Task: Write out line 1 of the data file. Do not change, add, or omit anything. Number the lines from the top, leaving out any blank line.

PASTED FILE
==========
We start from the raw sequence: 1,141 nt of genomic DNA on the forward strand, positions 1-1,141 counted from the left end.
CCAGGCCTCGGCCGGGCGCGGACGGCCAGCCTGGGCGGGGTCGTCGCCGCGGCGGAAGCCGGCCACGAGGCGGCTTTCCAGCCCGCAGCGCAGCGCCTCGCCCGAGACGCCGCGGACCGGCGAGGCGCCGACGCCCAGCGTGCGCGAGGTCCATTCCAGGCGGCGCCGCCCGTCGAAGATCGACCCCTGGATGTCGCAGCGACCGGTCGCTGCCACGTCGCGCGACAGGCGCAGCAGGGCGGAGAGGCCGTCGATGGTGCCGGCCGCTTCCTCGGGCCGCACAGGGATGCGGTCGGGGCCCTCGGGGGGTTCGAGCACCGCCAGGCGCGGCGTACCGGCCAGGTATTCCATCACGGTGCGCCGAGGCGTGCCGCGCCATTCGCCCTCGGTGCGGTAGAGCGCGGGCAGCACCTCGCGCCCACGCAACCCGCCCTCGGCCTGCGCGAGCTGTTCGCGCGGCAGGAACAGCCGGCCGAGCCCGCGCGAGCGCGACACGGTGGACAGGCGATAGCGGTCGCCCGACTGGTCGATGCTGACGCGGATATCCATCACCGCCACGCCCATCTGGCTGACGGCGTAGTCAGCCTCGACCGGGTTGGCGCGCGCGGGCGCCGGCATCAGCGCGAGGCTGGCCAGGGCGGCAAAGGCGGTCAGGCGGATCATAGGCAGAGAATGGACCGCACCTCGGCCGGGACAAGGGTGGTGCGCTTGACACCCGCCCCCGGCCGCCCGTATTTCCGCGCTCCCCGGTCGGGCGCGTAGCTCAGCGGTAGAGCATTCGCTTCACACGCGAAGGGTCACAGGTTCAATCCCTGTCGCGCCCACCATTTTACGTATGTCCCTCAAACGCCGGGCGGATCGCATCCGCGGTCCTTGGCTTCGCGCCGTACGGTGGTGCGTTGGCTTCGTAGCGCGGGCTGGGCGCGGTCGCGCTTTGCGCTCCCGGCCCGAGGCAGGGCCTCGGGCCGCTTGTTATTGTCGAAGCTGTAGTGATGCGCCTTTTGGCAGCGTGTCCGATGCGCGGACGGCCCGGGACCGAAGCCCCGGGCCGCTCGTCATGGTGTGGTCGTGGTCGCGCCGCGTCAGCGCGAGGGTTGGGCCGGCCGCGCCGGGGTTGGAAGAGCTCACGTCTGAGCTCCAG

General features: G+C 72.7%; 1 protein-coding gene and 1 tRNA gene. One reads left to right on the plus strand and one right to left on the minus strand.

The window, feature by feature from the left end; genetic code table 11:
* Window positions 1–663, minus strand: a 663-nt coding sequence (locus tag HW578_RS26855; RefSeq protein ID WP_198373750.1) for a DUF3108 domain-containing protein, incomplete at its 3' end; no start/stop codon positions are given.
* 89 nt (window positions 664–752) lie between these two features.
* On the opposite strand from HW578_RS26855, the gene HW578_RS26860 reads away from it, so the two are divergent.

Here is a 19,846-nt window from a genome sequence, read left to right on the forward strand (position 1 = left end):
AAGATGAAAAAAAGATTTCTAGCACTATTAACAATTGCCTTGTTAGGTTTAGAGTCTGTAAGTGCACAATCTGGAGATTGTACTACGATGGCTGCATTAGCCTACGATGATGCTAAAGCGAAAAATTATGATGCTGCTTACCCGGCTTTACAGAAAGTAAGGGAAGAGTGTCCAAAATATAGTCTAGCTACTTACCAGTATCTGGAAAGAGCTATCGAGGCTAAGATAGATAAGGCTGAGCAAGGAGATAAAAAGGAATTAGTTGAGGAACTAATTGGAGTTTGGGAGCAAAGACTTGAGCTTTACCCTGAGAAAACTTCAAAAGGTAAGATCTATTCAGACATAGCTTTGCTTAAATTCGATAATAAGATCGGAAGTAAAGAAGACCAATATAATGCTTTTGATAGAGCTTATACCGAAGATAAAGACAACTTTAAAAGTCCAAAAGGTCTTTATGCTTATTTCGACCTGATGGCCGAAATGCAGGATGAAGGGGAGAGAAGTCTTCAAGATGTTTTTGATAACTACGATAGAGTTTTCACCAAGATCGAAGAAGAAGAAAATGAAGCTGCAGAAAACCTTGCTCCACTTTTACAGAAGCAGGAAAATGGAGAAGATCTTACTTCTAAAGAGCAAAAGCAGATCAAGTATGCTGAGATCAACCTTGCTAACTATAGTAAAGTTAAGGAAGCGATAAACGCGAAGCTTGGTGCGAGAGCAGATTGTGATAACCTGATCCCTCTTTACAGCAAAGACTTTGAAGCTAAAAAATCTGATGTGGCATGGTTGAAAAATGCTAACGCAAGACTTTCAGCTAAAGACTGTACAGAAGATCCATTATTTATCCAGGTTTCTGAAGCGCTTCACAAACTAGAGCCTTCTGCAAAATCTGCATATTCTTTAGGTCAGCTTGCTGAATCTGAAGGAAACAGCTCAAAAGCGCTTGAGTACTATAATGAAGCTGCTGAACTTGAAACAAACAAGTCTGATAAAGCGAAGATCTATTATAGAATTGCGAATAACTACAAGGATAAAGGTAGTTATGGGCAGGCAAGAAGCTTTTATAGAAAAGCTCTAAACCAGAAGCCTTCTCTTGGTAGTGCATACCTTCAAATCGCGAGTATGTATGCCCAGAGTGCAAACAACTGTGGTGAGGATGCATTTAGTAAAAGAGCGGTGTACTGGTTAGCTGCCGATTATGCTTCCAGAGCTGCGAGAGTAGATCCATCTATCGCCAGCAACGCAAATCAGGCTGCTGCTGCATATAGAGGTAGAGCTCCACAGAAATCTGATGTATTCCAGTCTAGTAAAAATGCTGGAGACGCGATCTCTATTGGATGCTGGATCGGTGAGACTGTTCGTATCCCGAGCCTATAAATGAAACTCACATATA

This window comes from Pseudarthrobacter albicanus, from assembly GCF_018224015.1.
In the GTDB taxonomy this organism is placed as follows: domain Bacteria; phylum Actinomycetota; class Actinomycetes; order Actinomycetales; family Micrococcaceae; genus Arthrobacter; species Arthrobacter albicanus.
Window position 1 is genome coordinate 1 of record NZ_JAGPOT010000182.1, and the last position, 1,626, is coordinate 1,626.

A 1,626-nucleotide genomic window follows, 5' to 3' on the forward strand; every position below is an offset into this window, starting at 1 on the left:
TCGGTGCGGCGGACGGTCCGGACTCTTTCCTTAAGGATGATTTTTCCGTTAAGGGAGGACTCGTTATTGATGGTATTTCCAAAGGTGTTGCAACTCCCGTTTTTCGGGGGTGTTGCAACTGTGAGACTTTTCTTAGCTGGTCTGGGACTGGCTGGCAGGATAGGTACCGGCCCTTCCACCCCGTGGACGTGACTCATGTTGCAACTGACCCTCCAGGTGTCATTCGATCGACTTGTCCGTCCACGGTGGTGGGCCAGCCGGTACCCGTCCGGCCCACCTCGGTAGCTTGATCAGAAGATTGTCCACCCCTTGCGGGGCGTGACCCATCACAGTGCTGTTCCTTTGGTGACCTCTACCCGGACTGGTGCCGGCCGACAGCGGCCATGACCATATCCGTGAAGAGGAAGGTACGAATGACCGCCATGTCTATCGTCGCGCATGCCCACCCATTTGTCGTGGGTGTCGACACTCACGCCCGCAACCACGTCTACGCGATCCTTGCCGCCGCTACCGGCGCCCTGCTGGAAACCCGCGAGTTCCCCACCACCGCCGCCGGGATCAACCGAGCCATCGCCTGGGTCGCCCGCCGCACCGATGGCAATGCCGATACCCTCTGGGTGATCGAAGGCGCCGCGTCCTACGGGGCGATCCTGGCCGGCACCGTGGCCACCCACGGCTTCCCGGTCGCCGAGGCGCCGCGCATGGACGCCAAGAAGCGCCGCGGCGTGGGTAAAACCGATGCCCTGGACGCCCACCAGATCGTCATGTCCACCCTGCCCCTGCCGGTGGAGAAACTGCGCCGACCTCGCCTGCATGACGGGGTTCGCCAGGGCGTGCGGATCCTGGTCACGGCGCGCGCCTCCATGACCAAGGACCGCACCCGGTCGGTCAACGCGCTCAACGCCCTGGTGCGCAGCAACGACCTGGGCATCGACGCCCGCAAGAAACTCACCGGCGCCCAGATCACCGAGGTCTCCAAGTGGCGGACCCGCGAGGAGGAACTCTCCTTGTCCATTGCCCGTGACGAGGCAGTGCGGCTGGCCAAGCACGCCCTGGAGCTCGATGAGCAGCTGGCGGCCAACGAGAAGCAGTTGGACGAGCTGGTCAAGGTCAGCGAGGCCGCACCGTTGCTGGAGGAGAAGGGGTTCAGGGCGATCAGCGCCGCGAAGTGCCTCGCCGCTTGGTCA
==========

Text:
We start from the raw sequence: 1,141 nt of genomic DNA on the forward strand, positions 1-1,141 counted from the left end.